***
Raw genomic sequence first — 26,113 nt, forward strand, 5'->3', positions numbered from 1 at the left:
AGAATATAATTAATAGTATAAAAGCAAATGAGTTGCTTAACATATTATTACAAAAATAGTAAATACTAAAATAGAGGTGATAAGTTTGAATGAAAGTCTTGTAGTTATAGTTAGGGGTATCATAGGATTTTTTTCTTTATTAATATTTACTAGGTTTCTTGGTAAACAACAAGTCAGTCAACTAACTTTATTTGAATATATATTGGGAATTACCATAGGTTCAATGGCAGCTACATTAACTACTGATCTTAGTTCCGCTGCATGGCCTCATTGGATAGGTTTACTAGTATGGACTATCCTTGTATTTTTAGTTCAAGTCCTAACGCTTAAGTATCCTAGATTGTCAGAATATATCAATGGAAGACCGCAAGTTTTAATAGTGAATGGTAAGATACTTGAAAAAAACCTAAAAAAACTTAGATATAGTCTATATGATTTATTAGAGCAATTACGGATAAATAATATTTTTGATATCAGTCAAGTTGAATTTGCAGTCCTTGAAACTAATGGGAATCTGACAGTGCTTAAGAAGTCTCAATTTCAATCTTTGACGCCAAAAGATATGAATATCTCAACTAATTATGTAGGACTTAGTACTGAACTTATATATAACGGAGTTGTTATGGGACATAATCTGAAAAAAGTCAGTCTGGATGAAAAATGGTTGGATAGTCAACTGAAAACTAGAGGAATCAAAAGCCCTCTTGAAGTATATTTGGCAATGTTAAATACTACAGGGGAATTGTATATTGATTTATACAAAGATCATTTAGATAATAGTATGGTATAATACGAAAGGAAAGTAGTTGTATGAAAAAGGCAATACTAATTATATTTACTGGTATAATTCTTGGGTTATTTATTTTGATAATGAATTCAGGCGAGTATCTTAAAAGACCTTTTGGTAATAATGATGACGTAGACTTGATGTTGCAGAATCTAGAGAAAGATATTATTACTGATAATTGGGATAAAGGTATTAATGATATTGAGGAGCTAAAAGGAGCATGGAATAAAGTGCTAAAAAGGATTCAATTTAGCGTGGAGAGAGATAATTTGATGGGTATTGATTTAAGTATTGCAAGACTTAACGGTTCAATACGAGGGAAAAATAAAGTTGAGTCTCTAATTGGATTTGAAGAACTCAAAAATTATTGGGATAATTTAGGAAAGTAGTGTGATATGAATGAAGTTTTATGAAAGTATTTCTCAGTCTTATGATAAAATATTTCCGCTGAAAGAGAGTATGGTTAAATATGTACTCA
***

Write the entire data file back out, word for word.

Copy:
Raw genomic sequence first — 26,113 nt, forward strand, 5'->3', positions numbered from 1 at the left:
AGAATATAATTAATAGTATAAAAGCAAATGAGTTGCTTAACATATTATTACAAAAATAGTAAATACTAAAATAGAGGTGATAAGTTTGAATGAAAGTCTTGTAGTTATAGTTAGGGGTATCATAGGATTTTTTTCTTTATTAATATTTACTAGGTTTCTTGGTAAACAACAAGTCAGTCAACTAACTTTATTTGAATATATATTGGGAATTACCATAGGTTCAATGGCAGCTACATTAACTACTGATCTTAGTTCCGCTGCATGGCCTCATTGGATAGGTTTACTAGTATGGACTATCCTTGTATTTTTAGTTCAAGTCCTAACGCTTAAGTATCCTAGATTGTCAGAATATATCAATGGAAGACCGCAAGTTTTAATAGTGAATGGTAAGATACTTGAAAAAAACCTAAAAAAACTTAGATATAGTCTATATGATTTATTAGAGCAATTACGGATAAATAATATTTTTGATATCAGTCAAGTTGAATTTGCAGTCCTTGAAACTAATGGGAATCTGACAGTGCTTAAGAAGTCTCAATTTCAATCTTTGACGCCAAAAGATATGAATATCTCAACTAATTATGTAGGACTTAGTACTGAACTTATATATAACGGAGTTGTTATGGGACATAATCTGAAAAAAGTCAGTCTGGATGAAAAATGGTTGGATAGTCAACTGAAAACTAGAGGAATCAAAAGCCCTCTTGAAGTATATTTGGCAATGTTAAATACTACAGGGGAATTGTATATTGATTTATACAAAGATCATTTAGATAATAGTATGGTATAATACGAAAGGAAAGTAGTTGTATGAAAAAGGCAATACTAATTATATTTACTGGTATAATTCTTGGGTTATTTATTTTGATAATGAATTCAGGCGAGTATCTTAAAAGACCTTTTGGTAATAATGATGACGTAGACTTGATGTTGCAGAATCTAGAGAAAGATATTATTACTGATAATTGGGATAAAGGTATTAATGATATTGAGGAGCTAAAAGGAGCATGGAATAAAGTGCTAAAAAGGATTCAATTTAGCGTGGAGAGAGATAATTTGATGGGTATTGATTTAAGTATTGCAAGACTTAACGGTTCAATACGAGGGAAAAATAAAGTTGAGTCTCTAATTGGATTTGAAGAACTCAAAAATTATTGGGATAATTTAGGAAAGTAGTGTGATATGAATGAAGTTTTATGAAAGTATTTCTCAGTCTTATGATAAAATATTTCCGCTGAAAGAGAGTATGGTTAAATATGTACTCA